“If you eat the food here, you’ll be trapped forever.”
“Forever. You’ll never see your family and friends again. Or your favourite toy, or your favourite place, or your favourite TV series.”
With every word, the boy’s eyes opened wider and wider in horror.
“It’s too late for me, but not you. Escape while you still can.”
The boy nodded and ran without looking back. A woman appeared behind the boy who remained.
“And so, another escapes,” the woman said.
The illusion of a boy faded into the body of a man.
“Another two dozen more to go,” the man said with a glance at the other children gorging themselves on the abundant food that would only make them hungrier, “I won’t stop until they’re all free.”
“I won’t stop either. Remember. You’re the intruder,” the woman said and left.
“Only because what you’re doing isn’t right,” the man said to empty air. Not that it mattered if she actually heard him. He already tried talking to her about her obsession in the past to no avail, and if he waited for her to come to her senses before he acted, it would be too late for the children.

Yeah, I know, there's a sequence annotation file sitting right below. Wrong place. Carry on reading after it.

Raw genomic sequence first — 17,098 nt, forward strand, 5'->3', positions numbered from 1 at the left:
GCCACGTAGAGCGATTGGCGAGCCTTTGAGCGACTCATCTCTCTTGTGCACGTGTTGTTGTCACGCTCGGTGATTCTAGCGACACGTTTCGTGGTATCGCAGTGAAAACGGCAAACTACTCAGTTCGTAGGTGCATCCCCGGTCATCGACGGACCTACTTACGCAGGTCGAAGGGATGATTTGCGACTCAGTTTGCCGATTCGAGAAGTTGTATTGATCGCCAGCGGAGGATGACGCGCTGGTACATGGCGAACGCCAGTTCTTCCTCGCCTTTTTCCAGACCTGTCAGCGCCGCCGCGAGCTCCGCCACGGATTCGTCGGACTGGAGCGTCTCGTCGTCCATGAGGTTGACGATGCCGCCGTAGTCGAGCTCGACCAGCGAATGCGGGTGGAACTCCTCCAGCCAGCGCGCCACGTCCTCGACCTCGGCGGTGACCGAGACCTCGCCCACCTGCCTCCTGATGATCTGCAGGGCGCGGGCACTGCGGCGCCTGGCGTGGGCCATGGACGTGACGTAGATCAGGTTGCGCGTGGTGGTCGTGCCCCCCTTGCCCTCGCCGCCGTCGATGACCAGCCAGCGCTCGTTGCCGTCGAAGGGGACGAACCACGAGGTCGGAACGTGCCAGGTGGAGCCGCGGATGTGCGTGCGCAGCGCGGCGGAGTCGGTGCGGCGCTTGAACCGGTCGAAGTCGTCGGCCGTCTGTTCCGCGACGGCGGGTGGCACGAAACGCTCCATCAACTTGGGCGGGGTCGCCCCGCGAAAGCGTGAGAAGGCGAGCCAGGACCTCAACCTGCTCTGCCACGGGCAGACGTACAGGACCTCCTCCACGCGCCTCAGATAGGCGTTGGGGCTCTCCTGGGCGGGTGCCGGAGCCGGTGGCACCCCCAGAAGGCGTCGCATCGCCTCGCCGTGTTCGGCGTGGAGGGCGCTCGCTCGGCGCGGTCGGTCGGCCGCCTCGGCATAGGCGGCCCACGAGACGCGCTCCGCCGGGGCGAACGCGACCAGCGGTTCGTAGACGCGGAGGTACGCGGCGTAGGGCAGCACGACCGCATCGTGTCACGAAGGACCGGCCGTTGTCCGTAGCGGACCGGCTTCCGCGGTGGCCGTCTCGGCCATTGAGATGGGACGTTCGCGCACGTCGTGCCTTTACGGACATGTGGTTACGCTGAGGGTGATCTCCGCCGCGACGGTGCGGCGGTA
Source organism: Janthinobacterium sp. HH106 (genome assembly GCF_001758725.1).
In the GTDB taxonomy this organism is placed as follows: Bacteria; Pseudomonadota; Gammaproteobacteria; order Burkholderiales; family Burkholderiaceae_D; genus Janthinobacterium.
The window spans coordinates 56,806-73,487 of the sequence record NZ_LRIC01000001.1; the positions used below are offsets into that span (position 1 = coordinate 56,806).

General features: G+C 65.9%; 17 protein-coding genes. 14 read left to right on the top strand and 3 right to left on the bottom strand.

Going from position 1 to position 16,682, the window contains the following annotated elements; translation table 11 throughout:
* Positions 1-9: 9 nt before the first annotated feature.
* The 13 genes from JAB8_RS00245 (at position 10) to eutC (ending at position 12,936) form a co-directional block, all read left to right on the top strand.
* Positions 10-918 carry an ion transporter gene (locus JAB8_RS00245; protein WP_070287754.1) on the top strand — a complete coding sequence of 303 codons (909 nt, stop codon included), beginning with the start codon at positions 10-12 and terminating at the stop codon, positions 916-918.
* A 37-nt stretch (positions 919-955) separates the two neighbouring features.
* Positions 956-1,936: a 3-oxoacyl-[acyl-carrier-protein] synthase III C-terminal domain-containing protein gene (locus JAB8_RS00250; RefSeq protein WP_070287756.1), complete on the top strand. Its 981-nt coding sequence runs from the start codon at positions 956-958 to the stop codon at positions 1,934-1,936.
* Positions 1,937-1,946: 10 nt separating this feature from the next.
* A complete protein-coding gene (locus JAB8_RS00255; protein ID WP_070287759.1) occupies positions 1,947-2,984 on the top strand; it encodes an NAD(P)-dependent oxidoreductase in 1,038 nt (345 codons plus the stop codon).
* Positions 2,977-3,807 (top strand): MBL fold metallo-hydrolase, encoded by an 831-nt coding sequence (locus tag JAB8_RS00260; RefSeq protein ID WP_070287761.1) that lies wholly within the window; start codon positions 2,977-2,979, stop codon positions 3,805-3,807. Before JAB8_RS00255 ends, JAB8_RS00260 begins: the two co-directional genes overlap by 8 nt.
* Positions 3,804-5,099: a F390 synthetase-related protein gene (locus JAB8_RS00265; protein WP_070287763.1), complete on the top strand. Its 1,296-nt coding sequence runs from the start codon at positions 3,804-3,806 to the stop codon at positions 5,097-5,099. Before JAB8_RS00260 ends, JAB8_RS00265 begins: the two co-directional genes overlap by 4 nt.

He turned his attention to a girl by the pizza table. He shrugged into an illusion of a pretty, definitely not suspicious older girl and approached.
“I heard there’s chocolate pizza outside. Want to get a slice?”
He began his search with all the wealth he had accumulated over the years. Throughout his journey, he was parsimonious. Living was expensive, and he needed to stretch his funds out as long as possible.
A beggar sat on the side of the road. He walked past without pause. He passed the point of no return two months ago. Unless he found his target, he didn’t have enough resources to go home, and that beggar on the street would find a new neighbour.
Why was he still looking? Why didn’t he just cut his losses and go home?
Didn’t matter now. It was too late anyway.
* * *
“He’s still looking.”
“How long more do we need to watch him?”
“Shouldn’t be long now. He can’t have much cash left.”
“That’s what we keep thinking and he always has more than we think.”
The twins whispered to each other in the shadows.